Roused at 3:07 a.m. by an alarm and warning signal from the guidance system, the crewmembers decided to stay awake after determining that the  warning was a false alarm. That morning Slayton observed a grass fire in Africa, and Stafford saw a forest fire atop a mountain in the U.S.S.R. Slayton commented that things looked just the same as in an airplane at 12,000 meters. At 7:56, 5 minutes after completing another maneuver to bring the craft into better attitude for rendezvous, the Apollo crew attempted radio contact with Soyuz. Brand reported at 8:00 that he had sighted Soyuz in his sextant. "He's just a speck right now."21
Voice contact between the two ships was established 5 minutes later. Speaking in Russian, Slayton called, "Soyuz, Apollo. How do you read me?" Kubasov answered in English, "Very well. Hello everybody."
Thirty-two minutes later at Slayton's signal, Kubasov turned on the range tone transfer assembly to establish ranging between the ships. The gap had been reduced to 222 kilometers. At 9:12, Apollo had changed its path again when the crew executed a coelliptic maneuver that sent the craft into a 210- by 209-kilometer orbit. Apollo was spiraling outward relative to the earth to overtake the Soviet ship.
A 0.9-second terminal phase engine burn at 10:17 brought Apollo within 35 kilometers, and the crew began to slow the spacecraft as it continued on the circular orbit that would intersect that of the Soyuz. CapCom Truly advised Stafford at 10:46, "I've got two messages for you: Moscow is go for docking; Houston is go for docking, it's up to you guys. Have fun." Immediately, Stafford called out to Leonov, "Half a mile, Alexey." Leonov replied. "Roger, 800 meters."23 In accordance with the flight plan, the Soyuz crew had moved back into the descent vehicle and closed the hatch between them and the orbital module. Inside Apollo, the men had closed the CSM and DM hatches preparatory to docking. At a command from Stafford, Leonov performed a 60° roll maneuver to give Soyuz the proper orientation relative to Apollo for the final approach. On the television monitors in Houston and Moscow, Soyuz was seen as a brilliant green against the deep black of space as the onboard camera recorded the final approach.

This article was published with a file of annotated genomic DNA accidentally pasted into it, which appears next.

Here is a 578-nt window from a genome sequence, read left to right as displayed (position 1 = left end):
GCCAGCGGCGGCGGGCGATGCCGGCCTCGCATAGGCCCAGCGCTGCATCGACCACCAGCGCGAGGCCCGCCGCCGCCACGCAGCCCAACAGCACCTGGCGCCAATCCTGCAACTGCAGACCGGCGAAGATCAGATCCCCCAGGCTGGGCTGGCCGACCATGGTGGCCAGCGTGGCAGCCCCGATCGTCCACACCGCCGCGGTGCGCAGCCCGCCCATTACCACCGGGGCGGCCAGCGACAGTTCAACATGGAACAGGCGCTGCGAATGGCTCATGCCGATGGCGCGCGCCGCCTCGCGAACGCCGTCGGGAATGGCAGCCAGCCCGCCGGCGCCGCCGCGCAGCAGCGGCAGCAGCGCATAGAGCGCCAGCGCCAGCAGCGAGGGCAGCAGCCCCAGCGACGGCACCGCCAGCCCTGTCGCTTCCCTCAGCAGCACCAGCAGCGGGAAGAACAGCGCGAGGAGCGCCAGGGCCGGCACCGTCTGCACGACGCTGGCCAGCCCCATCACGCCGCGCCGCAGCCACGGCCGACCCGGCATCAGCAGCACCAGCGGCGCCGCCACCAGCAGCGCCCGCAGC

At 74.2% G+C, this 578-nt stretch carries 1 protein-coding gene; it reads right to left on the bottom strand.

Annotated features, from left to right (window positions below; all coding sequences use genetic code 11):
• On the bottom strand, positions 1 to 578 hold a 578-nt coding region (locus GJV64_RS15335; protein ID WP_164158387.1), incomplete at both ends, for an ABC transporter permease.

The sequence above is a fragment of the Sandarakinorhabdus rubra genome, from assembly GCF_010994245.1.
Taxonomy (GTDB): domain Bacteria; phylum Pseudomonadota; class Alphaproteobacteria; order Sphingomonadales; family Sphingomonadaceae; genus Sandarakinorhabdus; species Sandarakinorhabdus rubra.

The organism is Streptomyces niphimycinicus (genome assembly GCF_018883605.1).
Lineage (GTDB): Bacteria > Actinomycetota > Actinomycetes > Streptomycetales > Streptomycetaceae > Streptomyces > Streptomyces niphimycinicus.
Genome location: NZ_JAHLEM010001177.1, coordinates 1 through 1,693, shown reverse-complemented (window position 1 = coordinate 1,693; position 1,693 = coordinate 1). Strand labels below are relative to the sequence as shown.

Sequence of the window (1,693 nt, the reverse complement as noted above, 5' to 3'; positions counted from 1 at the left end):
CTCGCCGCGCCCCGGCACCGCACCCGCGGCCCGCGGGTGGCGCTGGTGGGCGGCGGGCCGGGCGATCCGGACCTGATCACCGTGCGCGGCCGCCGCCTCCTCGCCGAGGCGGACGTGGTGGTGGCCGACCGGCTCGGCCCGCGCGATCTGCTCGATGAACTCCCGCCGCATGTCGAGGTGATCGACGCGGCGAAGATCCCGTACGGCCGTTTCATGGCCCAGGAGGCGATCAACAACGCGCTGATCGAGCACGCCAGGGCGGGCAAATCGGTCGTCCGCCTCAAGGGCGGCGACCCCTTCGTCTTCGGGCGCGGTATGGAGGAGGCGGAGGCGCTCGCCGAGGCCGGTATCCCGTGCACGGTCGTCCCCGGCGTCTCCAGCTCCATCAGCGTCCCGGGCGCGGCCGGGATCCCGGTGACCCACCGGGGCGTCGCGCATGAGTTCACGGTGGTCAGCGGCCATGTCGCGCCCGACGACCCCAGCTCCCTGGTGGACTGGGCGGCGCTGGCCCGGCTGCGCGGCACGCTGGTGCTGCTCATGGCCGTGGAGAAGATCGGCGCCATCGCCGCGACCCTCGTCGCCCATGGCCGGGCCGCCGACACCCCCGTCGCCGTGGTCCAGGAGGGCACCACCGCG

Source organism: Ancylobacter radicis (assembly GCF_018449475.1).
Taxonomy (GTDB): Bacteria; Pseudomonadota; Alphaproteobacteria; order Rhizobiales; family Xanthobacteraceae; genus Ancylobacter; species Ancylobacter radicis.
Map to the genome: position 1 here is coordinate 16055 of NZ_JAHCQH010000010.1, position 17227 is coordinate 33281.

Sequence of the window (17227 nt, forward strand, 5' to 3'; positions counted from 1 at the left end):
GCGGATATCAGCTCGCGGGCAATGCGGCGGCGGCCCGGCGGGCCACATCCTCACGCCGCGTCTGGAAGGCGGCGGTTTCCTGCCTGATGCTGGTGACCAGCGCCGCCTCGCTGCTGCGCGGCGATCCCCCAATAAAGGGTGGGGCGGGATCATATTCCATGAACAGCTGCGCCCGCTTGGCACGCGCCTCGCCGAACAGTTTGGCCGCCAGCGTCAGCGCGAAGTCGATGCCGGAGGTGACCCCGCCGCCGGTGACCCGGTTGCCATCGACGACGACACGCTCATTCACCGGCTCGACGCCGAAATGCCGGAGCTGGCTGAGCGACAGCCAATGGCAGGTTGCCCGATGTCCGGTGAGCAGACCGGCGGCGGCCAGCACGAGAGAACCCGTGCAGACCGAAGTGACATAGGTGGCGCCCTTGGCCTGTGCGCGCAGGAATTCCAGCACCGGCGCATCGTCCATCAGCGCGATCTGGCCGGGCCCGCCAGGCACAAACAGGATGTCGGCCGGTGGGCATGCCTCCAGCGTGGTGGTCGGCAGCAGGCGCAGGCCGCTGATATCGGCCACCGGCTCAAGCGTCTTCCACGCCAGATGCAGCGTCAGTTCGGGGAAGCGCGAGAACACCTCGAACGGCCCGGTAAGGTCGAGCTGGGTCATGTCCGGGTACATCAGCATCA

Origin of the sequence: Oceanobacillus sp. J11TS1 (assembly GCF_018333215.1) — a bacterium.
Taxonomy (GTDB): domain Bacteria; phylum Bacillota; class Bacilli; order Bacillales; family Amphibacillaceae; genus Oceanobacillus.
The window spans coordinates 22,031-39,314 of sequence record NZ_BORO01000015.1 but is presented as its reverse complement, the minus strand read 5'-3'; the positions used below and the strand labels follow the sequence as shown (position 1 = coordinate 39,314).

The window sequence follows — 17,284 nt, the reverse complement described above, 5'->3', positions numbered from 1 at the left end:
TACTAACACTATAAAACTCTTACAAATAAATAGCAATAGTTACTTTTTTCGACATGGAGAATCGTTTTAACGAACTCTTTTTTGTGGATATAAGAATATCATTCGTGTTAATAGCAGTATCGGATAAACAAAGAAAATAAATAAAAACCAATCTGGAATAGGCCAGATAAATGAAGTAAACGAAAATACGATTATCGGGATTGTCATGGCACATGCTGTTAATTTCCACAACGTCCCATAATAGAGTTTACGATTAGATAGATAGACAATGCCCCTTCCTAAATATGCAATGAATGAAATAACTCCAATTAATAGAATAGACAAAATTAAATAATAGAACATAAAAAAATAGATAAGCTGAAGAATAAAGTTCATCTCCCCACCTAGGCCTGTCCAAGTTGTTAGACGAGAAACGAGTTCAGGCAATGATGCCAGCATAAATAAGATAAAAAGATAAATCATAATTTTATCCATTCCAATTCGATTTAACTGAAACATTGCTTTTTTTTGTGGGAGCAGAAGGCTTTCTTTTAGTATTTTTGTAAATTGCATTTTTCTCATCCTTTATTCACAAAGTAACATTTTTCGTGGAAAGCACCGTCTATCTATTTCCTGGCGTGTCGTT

Visitors had begun to gather in the MOCR viewing room about 2 hours before the docking. Among the early arrivals were General Samuel C. Phillips, former Apollo Program Director; Astronauts Scott, Allen, Garriott, McCandless, Musgrave, and Schweickart; and Captain Jacques Cousteau.  Just before 10:00, Dr. and Mrs. Fletcher, accompanied by John Young, escorted Ambassador Anatoliy Fedorovich Dobrynin and his wife into the viewing room. Other guests included Elmer S. Groo, Associate Administrator for Center Operations, and his wife; the Gilruths; D. C. Cheatham; D. C. Wade; and C. C. Johnson. As Apollo silently closed the remaining gap, the MOCR and viewing area grew quiet. Only the air-to-air and air-to-ground transmissions broke the spell.
Leonov called out as the two ships came together. "Tom, please don't forget about your engine." This reference to the -X thrusters made Stafford and many of those on the ground who knew the story chuckle (see chap. IX). Stafford called out the range, "less than five meters distance. Three meters. One meter. Contact." The hydraulic attenuators absorbed the force of the impact, and Leonov called out, "We have capture, . . . okay, Soyuz and Apollo are shaking hands now." It was 11:10 in Houston. Stafford retracted the guide ring, actuated the structural latches, and compressed the seals. In Russian he said, "Tell Professor Bushuyev it was a soft docking." "Well done, Tom," congratulated Leonov, "It was a good show. We're looking forward now to shaking hands with you on . . . board Soyuz."24